A certain fire ignited in Chris Paul’s eyes when he began talking about former 76ers superstar and likely future Hall of Famer Allen Iverson.
It was shortly after Iverson tearfully announced his official retirement from the game of basketball that Paul was asked what Iverson meant to him. Why he wore jersey number three. Why perhaps the toughest player, pound-for-pound in NBA history, left such an indelible mark on so many of his contemporaries and so many young players today, four years since he last played a meaningful game as a professional.
Allen Iverson was more than basketball. He was more than a culture, more than a city, a run to the Finals and a Gladiator-like Most Valuable Player season. He defined an entire generation.
“He meant everything to me,” Paul said. “I grew up in North Carolina and I loved Michael Jordan to death, but Allen Iverson had a bigger influence on the game of basketball than anybody. I don’t even think it is close.”
Jamal Crawford similarly idolized Iverson. His room was plastered with posters of the diminutive 2001 MVP. He saw him play in person for the first time in 1997, as a high school junior, when the 76ers visited Seattle. Crawford was 17 and Iverson was a rookie.
“I went to a game when he played the Sonics and I was with [Will] Conroy and [Iverson] signed my ticket stub and Will tried to shove a ball in his face,” Crawford said. “But I was the last person he signed [for] and Will was upset because we both loved Iverson.”
Iverson was arguably one of the most polarizing figures in the sports world for nearly two decades. He was a high school superstar, a Georgetown legend and entered the league as the unquestioned No. 1 pick in 1996. He wore braids and a headband and by the time he reached worldwide rock-star status had tattoos that covered every inch of his arms and torso. He was the anti*hesis of corporate America, a representation of self that was both unique and at times disruptive.
There was the infamous “practice” press conference, the unflattering way his boisterous career ended with a whimper and the alleged financial woes that followed. But those memories are finite. His passion for the sport, his 48-point performance in Game 1 of the 2001 NBA Finals, his toughness, his flair, his gravelly voice and sheer honesty as a person and a player live on despite his many tribulations and faults. Iverson was easy to love for young basketball fans, even young prodigies like Paul or Crawford.
“A lot of kids and even guys in the NBA will tell you the sleeves the guys wear on their arms, that’s Allen Iverson,” Paul said. “Some guys wear it as a pad, and stuff like that, but that’s Allen Iverson. When I was a kid, I wanted braids because of Allen Iverson. I wear number three, the way that I play, because of Allen Iverson.”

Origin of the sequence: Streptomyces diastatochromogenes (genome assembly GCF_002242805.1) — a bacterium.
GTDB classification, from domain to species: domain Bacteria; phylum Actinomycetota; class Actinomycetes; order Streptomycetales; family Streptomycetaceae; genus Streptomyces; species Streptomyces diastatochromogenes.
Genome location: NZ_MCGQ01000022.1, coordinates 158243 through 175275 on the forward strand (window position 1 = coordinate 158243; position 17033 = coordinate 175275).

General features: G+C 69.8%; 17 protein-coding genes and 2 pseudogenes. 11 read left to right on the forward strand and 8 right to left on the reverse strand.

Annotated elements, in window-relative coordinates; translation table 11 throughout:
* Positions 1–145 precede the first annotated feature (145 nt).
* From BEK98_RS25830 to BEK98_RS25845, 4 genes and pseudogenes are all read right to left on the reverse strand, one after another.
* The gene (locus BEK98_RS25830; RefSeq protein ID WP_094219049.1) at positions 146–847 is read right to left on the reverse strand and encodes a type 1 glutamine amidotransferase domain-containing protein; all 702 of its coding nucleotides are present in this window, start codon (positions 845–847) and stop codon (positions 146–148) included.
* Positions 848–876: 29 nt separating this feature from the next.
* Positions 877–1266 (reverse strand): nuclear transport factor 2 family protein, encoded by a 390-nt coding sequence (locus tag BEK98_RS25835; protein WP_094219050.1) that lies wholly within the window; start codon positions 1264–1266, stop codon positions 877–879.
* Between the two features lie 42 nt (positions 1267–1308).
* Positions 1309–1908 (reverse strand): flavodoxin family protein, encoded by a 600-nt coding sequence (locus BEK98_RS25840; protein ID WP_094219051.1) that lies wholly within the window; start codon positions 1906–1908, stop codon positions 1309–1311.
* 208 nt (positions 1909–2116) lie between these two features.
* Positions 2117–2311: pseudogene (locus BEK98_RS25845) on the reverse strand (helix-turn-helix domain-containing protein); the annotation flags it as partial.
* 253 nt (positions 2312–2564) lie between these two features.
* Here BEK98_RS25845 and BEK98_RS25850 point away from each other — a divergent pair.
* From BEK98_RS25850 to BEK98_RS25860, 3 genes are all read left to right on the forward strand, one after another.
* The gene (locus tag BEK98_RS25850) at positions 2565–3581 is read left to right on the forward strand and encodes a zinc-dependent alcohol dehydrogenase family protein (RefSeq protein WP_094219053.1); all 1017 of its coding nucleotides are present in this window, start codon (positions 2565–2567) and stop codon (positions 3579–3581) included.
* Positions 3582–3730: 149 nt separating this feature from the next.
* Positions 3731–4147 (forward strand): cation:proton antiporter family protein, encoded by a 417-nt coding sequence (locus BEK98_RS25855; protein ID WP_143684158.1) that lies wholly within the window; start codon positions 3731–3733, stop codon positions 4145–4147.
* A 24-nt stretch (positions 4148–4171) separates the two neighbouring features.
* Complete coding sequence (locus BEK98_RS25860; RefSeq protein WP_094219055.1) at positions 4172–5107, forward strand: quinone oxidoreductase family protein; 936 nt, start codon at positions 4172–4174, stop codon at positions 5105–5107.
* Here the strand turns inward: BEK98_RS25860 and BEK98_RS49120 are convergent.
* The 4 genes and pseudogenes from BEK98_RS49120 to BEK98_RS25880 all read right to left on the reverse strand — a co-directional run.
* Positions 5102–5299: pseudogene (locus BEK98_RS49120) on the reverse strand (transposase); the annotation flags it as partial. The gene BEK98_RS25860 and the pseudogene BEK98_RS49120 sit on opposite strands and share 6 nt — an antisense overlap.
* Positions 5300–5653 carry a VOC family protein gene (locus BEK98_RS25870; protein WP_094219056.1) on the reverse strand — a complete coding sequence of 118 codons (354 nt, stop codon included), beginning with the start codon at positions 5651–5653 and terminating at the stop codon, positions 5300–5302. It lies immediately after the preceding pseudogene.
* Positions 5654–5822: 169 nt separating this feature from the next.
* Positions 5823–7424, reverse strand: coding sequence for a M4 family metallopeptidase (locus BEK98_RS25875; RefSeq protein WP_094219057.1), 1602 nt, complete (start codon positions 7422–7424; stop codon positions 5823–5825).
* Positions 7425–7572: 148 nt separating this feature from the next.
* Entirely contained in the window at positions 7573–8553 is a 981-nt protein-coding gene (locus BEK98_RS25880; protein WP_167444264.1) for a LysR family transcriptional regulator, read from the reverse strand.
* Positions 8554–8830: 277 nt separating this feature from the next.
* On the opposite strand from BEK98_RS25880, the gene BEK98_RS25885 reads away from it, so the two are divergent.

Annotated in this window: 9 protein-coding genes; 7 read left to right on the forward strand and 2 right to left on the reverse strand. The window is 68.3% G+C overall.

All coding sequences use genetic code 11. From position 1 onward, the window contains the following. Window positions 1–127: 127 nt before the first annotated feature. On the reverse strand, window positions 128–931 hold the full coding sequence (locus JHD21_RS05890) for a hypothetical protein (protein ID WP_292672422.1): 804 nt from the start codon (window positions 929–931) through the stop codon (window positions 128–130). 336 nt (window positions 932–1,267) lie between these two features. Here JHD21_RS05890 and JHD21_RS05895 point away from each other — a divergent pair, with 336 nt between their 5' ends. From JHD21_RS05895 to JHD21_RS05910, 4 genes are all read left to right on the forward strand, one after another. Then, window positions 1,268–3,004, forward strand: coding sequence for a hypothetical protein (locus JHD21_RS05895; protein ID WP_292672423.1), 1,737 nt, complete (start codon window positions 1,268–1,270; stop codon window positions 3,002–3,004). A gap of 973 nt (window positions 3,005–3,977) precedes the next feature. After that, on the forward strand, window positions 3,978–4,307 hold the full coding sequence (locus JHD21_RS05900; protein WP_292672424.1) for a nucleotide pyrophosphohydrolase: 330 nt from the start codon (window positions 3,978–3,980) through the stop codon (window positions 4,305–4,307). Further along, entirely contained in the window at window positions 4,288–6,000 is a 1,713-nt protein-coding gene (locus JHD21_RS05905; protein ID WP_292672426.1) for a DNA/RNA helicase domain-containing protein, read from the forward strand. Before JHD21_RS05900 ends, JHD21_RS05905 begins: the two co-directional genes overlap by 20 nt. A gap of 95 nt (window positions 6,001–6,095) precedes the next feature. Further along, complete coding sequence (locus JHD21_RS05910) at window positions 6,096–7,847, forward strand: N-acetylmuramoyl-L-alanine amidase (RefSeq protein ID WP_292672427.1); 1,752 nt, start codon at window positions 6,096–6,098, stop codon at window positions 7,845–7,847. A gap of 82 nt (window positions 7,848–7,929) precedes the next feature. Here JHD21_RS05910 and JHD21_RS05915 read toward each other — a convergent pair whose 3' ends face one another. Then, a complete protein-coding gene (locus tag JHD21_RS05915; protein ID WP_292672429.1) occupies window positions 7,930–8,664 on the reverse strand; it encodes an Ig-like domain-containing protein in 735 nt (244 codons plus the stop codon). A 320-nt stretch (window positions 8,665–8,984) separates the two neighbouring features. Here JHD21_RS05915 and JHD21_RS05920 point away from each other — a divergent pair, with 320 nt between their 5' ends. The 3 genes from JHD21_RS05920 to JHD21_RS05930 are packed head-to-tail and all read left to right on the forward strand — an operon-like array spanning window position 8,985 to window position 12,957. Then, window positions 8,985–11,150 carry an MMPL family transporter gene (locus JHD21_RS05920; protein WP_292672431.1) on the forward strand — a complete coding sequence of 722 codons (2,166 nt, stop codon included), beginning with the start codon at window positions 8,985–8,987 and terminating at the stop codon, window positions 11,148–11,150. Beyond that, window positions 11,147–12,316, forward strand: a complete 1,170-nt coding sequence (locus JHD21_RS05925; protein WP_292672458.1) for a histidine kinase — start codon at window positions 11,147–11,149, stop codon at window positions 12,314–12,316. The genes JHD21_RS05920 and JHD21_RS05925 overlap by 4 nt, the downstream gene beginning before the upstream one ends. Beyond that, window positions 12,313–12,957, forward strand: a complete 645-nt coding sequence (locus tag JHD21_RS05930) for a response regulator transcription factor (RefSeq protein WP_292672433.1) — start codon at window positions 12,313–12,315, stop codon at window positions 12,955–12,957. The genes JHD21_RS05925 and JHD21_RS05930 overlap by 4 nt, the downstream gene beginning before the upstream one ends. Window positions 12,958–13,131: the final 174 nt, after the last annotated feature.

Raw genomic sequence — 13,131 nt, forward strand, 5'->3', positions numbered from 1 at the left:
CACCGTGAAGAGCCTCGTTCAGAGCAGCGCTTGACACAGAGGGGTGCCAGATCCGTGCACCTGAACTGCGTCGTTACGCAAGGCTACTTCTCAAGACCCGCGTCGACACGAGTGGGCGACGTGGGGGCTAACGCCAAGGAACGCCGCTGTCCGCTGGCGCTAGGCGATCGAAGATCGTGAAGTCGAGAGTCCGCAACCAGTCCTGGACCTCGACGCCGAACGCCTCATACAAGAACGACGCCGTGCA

Asked what made Iverson so appealing, Crawford, who much like Iverson has dozens of tattoos and uses a devastating crossover to free himself for pull-up jumpers, said it was a combination of things.
“His style, the way he played, his heart, he was so little,” Crawford said. “But he was unstoppable. I was just going back watching tape and I was like, you got your crossover to a jump shot from him. He was like an artist and I got it from him. That crossover to a pull-up.
“I remember he was on the cover of Slam and he had his afro picked out like Dr. J and had the white uniform on and the diamond bracelet and I was like, ‘Wow.'”
The 76ers announced last week that they will retire Iverson’s No. 3 jersey on Mar. 1, three months after the Clippers make their only stop of 2013-14 in Philadelphia. But regardless of whether or not the 11-time All-Star’s uniform is hanging from the Wells Fargo Center’s rafters on Monday night or next season, it will always be Iverson’s town in the mind of his many admirers.
Second-year guard Maalik Wayns, a native Philadelphian who met Iverson when he was eight years old at a local basketball camp, said “If you grew up in Philadelphia, Allen Iverson was your favorite player.”
“I think he changed the game,” Wayns said. “I was just a little small, and quick, so it was like; those were the guys I thought I could be like in the NBA.
“Iverson’s just, you know, an inspiration.”
To this day, Green talks about Iverson. He said he played one-on-one against him after practice nearly every day for the first three years of his career… and never beat him.
He shares stories with Crawford and Paul and all of the Clippers who will listen. Green insists he got better every day because they were teammates.
“I wanted to beat him,” Green said. “But he’s so competi*ive. He was unstoppable.”
“There are a few guys since I’ve played in the league that I’ll never forget the first time I played against them and he was one of them,” Paul said. “It’s sad to see him retiring, but his imprint on this game will never be forgotten.”